Themes and Meanings

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Last Updated on May 6, 2015, by eNotes Editorial. Word Count: 757

The title character of Ubu Roi is, in critic Martin Esslin’s words,a savage caricature of a stupid, selfish bourgeois seen through the cruel eyes of a schoolboy, but this Rabelaisian character, with his Falstaffian greed and cowardice, is more than mere social satire. He is a terrifying image of the animal nature of man, his cruelty and ruthlessness.

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The play’s setting is a wholly imaginary Poland, a land which in its history has literally been torn to pieces, partitioned out of existence, a nowhere that Alfred Jarry’s telling makes an any-or everywhere, just as his palindromic hero becomes a modern Everyman, as ridiculous and empty as the oaths he likes to utter: “shittr,” “gadzookers,” “by my green candle.” Based upon Jarry’s physics teacher, Félix Hébert, at the Lycée of Rennes, a man as unjust and incompetent as he was physically absurd, Ubu appears as a grotesque, nearly hairless figure, an enormous belly surmounted by a pear-shaped head, the very embodiment of the bourgeoisie that Jarry despised for their stupidity, avarice, and moral posturing. Utterly egocentric and entirely cash-minded, Ubu is exactly what the play’s other characters call him: swine, idiot, imbecile, oaf, coward, ass, creature, beast, blockhead, villain, and, above all, traitor and (as suggested by the title’s echo of Sophocles’ Oidipous Tyrannos, c. 429 b.c.e.; in French, Oedipe roi) tyrant. Gluttony is the outward sign of his avaricious nature; additionally, his avarice is coupled with that inertness of mind and spirit that his physical bulk connotes. He is on one hand the embodiment of sloth and simple-minded self-satisfaction, unwilling to do anything but be what he is, a machine for ingesting and growing fat; yet, on the other hand, he is marked by his ever-increasing appetite for food and wealth.

In the depths of his gluttonous self, the folds of his fat, Ubu alone exists; all others are merely things, commodities, to be used or consumed and then discarded. “But look here, Père Ubu,” his wife admonishes him, “what sort of a king do you think you are, you kill everyone.” Ubu’s brutality is part of a larger problem, his inability to consider anyone other than himself. He has no feelings, no conscience, and (as Roger Shattuck has noted) no “insight into his own monstrosity.” Ubu’s obtuseness exceeds his obesity. Chased by the Czar, he cries out with all apparent sincerity, “This madman is chasing me! What have I done. . . .” Any wrongs he has committed, he claims, were not done “on purpose” and are not his fault. Ubu’s language proves no closer to reality than he himself is, and it is this discrepancy between word and world that Jarry exploits so well. His aim, however, is not merely to be humorous. “Ubu’s speeches were not meant to be full of witticisms,” Jarry has pointed out, “but of stupid remarks, uttered with all the authority of the Ape.”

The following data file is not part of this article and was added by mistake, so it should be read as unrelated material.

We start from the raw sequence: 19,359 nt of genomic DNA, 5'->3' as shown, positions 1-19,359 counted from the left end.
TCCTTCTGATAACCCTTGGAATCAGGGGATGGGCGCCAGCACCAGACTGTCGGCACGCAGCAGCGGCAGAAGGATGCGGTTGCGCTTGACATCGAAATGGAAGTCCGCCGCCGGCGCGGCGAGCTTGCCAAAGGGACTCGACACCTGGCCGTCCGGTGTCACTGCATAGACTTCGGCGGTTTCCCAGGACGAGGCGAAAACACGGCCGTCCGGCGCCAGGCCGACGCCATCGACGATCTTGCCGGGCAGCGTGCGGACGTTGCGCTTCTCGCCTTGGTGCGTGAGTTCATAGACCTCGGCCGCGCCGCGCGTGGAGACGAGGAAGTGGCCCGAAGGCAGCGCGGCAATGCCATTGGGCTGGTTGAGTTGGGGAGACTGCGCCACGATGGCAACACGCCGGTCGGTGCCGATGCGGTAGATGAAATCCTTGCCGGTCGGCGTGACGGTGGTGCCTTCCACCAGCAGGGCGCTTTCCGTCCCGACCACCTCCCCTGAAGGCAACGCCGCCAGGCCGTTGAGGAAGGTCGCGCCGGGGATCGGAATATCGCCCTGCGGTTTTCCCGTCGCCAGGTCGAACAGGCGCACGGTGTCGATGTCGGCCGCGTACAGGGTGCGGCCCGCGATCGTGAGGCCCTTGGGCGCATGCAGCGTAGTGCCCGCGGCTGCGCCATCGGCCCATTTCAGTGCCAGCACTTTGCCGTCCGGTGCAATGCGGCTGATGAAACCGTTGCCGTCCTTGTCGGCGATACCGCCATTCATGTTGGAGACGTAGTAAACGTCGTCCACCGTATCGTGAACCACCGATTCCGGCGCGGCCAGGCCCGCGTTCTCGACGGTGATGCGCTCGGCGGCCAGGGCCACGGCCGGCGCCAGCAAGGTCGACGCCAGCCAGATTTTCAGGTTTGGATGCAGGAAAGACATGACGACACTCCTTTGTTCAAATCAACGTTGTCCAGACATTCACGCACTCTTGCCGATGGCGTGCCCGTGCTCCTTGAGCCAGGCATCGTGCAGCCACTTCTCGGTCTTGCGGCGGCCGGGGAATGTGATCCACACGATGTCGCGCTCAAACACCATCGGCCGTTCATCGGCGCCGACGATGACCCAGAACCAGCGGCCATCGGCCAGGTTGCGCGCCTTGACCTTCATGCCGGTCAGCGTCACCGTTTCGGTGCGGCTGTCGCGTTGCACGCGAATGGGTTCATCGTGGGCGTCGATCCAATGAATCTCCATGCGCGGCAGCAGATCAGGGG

Jarry repeatedly punctures the emptiness of bourgeois language (and with it bourgeois morality), as in the conspirators’ concern over exactly how “to kill a king properly.” Jarry largely accomplishes this aim by inverting words and meanings, turning gallantry, for example, into treachery and human dignity into bestiality. Jarry has named the characters significantly: Some of the names are scatological puns—Bordure has been translated as “Macnure,” Bourgelas as “Buggerlas.” Further, Mère and Père Ubu (“ma and pa”) not only are childless, but also are the very antithesis of idealized bourgeois parents. Jarry also turns the material he has borrowed from the tragedies of Sophocles and Shakespeare upside down, transforming them into Rabelaisian farce. For the tragic dignity of humanity, Jarry substitutes greed and gluttony and a world in which good exists only in the most...

(The entire section contains 1258 words.)

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